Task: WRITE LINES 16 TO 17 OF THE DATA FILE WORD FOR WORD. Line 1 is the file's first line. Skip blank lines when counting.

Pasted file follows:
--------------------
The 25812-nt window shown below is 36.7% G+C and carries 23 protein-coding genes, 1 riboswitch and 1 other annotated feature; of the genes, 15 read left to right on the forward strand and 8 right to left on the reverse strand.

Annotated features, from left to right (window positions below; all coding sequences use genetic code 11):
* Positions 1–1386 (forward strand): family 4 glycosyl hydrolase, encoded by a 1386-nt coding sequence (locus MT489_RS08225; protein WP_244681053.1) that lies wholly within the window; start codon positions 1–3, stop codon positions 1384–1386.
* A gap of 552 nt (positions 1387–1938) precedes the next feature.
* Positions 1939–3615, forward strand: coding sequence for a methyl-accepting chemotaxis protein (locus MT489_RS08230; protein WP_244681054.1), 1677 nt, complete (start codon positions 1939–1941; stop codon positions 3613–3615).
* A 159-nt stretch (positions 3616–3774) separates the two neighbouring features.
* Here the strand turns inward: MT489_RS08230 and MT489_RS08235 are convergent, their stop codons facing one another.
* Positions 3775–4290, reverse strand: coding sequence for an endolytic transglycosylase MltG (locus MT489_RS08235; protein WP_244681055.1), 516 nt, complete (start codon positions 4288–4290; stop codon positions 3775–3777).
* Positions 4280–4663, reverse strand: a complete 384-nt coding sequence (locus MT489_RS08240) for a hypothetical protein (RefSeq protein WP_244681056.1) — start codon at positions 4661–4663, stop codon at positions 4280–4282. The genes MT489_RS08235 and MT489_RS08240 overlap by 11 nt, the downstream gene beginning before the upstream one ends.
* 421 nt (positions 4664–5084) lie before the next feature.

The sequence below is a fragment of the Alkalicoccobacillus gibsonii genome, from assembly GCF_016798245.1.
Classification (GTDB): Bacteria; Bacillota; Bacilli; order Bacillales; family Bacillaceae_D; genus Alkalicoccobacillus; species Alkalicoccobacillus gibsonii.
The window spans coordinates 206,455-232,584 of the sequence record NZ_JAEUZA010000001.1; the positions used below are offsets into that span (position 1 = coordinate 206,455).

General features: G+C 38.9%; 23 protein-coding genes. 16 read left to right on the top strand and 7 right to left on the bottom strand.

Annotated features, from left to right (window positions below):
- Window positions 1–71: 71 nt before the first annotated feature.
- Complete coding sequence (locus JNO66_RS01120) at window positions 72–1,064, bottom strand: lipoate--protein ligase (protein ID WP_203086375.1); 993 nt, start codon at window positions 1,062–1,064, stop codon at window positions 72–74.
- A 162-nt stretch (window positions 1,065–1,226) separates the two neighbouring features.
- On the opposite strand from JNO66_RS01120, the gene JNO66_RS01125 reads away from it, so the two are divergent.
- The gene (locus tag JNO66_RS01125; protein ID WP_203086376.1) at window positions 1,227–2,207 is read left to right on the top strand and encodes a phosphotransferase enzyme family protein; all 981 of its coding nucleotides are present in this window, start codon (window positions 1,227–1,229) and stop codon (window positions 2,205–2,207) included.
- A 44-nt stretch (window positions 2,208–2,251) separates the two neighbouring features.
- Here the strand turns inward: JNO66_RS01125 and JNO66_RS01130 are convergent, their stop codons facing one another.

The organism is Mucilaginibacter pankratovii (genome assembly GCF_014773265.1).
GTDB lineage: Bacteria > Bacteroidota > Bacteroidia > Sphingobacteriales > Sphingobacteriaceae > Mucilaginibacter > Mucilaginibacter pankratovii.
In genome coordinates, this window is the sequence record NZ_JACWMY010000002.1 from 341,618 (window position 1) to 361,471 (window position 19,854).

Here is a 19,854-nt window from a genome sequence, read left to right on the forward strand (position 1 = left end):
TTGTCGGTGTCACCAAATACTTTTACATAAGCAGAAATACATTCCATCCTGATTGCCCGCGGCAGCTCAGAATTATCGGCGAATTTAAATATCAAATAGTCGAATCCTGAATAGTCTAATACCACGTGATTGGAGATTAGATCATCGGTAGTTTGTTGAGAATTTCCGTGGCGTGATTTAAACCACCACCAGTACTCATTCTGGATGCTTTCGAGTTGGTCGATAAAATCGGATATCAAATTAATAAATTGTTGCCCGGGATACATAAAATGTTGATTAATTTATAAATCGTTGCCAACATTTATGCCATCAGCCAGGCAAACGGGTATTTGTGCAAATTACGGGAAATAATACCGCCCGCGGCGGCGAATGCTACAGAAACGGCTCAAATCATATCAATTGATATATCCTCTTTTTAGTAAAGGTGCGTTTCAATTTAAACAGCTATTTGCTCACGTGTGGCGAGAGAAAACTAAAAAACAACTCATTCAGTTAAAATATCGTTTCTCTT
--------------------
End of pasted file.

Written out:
- Window positions 1–71: 71 nt before the first annotated feature.
- Complete coding sequence (locus JNO66_RS01120) at window positions 72–1,064, bottom strand: lipoate--protein ligase (protein ID WP_203086375.1); 993 nt, start codon at window positions 1,062–1,064, stop codon at window positions 72–74.